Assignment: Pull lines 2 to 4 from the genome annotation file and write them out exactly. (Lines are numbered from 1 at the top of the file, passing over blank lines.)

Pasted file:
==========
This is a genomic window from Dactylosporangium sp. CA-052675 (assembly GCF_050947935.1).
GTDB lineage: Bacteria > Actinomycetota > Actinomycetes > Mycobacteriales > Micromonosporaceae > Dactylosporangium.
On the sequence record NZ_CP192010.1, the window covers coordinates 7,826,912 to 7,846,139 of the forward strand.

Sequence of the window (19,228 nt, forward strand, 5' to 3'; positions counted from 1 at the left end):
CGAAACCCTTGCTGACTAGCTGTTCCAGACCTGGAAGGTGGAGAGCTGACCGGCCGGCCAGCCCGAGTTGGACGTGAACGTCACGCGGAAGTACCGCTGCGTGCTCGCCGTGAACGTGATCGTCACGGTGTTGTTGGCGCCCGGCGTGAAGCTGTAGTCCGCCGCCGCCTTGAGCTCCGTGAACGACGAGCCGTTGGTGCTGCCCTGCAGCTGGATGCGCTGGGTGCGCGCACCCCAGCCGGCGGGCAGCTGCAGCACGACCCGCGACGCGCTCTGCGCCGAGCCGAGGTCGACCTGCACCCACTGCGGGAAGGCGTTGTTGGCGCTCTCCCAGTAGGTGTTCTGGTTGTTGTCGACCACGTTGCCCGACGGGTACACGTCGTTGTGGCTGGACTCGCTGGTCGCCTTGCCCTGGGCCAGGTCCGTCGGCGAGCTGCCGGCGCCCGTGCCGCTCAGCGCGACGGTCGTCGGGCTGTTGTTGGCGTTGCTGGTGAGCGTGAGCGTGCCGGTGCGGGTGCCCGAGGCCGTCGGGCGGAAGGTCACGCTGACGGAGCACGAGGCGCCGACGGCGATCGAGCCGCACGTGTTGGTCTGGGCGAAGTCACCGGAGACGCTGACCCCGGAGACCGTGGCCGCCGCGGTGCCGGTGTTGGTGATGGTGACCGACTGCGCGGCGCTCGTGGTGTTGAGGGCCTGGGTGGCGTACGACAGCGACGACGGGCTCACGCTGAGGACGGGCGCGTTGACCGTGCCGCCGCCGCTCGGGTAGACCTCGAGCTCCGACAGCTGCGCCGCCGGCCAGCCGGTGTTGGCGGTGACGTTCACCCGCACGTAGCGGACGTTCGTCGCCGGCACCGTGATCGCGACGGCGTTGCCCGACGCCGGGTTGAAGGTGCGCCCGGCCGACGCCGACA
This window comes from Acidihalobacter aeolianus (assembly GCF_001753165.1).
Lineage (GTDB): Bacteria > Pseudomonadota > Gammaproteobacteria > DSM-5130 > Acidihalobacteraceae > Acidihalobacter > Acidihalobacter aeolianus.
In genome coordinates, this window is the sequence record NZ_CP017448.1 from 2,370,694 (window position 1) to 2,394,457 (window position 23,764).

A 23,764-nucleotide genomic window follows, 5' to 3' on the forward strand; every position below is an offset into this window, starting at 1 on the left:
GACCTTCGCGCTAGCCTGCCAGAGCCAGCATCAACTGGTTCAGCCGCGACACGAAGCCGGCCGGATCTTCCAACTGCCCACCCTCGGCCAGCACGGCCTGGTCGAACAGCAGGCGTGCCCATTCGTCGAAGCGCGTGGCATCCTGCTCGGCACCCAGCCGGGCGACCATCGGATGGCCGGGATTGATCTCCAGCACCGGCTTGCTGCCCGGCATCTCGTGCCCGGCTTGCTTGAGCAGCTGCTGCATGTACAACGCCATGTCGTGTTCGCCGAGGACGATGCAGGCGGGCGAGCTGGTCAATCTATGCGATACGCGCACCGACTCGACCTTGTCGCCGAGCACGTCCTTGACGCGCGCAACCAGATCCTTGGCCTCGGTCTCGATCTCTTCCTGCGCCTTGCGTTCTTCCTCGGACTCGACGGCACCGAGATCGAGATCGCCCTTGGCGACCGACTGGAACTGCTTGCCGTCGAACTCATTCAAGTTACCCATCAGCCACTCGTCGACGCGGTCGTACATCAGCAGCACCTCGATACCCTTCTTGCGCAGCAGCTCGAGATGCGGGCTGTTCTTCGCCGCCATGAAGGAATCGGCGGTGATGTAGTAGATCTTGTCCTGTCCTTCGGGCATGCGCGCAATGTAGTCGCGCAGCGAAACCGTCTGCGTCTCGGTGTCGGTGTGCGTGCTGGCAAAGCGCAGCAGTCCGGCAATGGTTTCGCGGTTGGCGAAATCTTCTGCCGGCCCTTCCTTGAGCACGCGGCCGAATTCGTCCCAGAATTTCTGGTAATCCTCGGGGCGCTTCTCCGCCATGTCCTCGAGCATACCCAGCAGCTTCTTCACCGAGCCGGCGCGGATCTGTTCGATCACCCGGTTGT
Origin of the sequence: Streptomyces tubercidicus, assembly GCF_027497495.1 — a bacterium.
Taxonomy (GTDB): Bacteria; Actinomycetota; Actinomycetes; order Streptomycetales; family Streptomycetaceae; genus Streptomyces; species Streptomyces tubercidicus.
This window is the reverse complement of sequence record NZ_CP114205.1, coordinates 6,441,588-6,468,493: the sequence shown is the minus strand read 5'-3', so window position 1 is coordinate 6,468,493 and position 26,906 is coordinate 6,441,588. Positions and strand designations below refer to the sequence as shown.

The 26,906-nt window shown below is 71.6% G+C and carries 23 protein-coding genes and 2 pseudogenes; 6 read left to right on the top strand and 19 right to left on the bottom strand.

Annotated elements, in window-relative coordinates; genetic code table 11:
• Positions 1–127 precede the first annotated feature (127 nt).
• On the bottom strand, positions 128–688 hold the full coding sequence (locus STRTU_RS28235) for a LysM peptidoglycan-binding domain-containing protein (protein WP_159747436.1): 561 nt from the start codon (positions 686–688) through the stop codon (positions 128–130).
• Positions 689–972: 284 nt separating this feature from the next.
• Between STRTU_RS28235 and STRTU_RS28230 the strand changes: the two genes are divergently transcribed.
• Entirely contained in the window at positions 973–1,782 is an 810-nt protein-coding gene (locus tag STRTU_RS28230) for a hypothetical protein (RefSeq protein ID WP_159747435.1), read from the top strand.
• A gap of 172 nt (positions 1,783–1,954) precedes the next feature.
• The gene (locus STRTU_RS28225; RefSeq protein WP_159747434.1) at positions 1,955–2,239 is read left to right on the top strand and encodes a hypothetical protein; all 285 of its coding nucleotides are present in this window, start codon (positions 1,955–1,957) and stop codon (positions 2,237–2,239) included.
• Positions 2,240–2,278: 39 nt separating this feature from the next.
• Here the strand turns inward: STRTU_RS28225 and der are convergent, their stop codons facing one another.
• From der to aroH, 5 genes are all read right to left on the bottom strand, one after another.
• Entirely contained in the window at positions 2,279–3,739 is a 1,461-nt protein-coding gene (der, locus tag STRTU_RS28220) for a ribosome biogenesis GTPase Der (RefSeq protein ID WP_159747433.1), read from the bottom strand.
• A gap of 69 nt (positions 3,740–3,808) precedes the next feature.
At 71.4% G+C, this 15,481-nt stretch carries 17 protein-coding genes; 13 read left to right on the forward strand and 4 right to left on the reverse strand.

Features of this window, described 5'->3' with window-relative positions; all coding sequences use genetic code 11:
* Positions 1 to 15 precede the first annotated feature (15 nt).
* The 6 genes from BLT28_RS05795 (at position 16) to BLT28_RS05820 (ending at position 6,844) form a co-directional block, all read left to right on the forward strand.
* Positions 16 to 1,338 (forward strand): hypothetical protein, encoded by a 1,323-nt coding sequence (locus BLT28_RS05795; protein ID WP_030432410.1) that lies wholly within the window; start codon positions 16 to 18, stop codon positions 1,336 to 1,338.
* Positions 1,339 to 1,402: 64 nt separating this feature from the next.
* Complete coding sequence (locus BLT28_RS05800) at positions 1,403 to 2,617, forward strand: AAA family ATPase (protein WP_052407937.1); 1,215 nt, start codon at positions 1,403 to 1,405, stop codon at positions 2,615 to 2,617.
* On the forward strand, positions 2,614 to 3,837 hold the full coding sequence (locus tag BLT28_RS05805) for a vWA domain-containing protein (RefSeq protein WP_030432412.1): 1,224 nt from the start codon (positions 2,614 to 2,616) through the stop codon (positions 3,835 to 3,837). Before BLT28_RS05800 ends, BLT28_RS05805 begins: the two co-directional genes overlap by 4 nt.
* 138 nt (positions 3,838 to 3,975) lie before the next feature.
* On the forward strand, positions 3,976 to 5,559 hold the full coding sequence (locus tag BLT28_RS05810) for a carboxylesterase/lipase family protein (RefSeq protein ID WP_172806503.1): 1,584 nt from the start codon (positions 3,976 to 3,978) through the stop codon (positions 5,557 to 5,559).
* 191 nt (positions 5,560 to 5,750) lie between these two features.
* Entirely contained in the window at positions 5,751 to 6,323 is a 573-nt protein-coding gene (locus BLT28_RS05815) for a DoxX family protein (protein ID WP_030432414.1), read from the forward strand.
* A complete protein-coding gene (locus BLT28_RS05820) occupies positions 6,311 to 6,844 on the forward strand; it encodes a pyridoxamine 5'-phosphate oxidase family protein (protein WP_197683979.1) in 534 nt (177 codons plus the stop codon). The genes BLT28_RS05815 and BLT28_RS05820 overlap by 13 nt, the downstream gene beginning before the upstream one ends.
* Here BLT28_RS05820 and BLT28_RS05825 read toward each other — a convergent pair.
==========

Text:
GTDB lineage: Bacteria > Actinomycetota > Actinomycetes > Mycobacteriales > Micromonosporaceae > Dactylosporangium.
On the sequence record NZ_CP192010.1, the window covers coordinates 7,826,912 to 7,846,139 of the forward strand.

Sequence of the window (19,228 nt, forward strand, 5' to 3'; positions counted from 1 at the left end):